Similarly, in Madadi v. Nichols 2021 BCCA 10, the British Columbia Court of Appeal defined a frivolous issue as one that “that does not go to establishing the cause of action, does not advance a claim known to law, or serves no useful purpose and would be a waste of the court’s time and public resources.”

In light of the above, there appears to be sufficient opportunity for judges and other officers of the court to be gatekeepers to frivolous cases early on in the process.

The question then becomes, who will be the courageous among us to put a stop to claims such as anti-vaccination and other positions that clog up the courts?

We all can do it, if we approach the issues in a brave, honest and thoughtful manner to not just the legalities but also the merits of each claim being argued. We need to think about the bigger picture and the ramifications of arguing frivolous issues. These ramifications extend to the parties and their depleting bank accounts and the children who now will have less savings originally allocated for them and their future.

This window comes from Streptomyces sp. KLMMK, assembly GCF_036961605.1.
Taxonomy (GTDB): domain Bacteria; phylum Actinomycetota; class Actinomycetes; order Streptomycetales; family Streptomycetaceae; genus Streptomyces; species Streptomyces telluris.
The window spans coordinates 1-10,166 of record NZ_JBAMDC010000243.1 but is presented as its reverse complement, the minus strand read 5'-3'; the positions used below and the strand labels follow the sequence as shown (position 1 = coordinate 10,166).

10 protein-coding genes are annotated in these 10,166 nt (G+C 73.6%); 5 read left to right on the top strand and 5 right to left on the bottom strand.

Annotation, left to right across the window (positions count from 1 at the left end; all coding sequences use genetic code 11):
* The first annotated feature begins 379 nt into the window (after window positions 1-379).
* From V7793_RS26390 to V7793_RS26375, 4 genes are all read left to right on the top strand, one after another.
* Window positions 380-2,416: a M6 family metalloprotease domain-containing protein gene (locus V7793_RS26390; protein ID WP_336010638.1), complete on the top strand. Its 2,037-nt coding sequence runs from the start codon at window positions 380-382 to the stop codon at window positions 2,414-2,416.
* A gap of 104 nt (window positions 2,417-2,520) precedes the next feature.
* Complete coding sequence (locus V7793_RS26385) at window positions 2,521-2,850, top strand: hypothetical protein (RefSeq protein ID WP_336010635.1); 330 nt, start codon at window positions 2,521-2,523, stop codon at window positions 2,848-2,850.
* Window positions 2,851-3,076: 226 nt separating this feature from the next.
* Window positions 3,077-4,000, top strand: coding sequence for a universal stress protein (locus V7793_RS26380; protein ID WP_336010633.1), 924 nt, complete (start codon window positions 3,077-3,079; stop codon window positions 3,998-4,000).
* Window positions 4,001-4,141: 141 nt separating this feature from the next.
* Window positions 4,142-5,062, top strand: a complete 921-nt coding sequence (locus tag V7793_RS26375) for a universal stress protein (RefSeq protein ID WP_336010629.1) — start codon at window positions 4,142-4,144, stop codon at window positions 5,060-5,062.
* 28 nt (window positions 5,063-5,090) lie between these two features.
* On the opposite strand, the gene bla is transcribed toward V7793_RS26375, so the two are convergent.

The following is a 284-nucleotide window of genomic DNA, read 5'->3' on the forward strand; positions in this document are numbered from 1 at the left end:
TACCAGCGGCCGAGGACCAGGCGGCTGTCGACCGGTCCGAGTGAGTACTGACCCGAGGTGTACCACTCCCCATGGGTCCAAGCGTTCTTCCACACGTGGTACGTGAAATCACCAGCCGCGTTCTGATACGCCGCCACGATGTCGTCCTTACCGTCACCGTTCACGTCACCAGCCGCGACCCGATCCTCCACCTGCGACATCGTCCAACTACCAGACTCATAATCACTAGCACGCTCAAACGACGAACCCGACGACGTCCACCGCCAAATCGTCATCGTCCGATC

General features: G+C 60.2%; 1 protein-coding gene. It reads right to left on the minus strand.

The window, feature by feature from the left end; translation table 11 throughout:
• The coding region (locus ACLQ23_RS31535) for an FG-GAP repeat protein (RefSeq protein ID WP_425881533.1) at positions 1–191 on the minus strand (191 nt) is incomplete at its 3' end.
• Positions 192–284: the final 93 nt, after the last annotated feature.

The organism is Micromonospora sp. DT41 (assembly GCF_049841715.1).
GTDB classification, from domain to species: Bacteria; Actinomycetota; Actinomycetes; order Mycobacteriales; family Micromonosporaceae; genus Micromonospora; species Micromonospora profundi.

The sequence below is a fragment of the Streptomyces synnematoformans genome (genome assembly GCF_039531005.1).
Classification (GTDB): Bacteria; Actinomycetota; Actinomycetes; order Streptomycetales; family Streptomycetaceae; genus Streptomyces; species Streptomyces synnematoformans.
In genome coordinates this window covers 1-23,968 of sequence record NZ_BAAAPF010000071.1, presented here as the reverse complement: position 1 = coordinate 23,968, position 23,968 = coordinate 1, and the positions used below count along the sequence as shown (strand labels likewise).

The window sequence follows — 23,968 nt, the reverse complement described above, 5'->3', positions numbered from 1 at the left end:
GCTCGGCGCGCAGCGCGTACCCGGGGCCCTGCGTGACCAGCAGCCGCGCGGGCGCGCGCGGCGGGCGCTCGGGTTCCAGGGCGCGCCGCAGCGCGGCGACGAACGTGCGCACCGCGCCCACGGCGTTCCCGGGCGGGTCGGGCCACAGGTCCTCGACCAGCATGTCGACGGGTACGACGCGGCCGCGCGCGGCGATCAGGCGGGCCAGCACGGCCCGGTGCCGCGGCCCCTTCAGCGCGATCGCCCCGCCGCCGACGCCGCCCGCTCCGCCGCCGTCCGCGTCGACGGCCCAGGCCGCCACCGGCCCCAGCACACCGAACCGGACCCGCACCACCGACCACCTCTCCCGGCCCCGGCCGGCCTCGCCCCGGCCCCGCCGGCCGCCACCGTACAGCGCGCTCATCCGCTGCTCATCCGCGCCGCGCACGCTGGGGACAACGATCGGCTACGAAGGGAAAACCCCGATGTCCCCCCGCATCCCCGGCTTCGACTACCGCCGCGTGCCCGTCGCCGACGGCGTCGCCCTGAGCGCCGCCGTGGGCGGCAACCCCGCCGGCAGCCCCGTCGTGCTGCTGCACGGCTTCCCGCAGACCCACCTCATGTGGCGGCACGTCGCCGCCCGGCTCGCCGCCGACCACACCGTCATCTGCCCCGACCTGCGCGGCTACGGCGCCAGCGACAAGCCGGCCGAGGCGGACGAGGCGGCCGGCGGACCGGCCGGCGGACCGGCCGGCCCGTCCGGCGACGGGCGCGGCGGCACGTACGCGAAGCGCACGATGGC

Furthermore, the time saved from removing such issues would allow an already fragile justice system the extra time and resources to help individuals that are truly in need.

We must not be afraid to call out certain claims for what they really are: empty, nonsensical and a waste of all of our time.

To quote the apropos decision of Justice Andrea Himel in Schieder v. Gajewczyk 2021 ONSC 635: “The case is indicative of the culture of unreasonableness that plagues the Court. This culture is particularly problematic given the current challenges and delays faced by litigants in gaining access to justice.”

“Enough is enough.”

David Frenkel is a partner at Frenkel Tobin LLP and co-founder of Frenkel has practised exclusively in family law since 2008. He can be reached at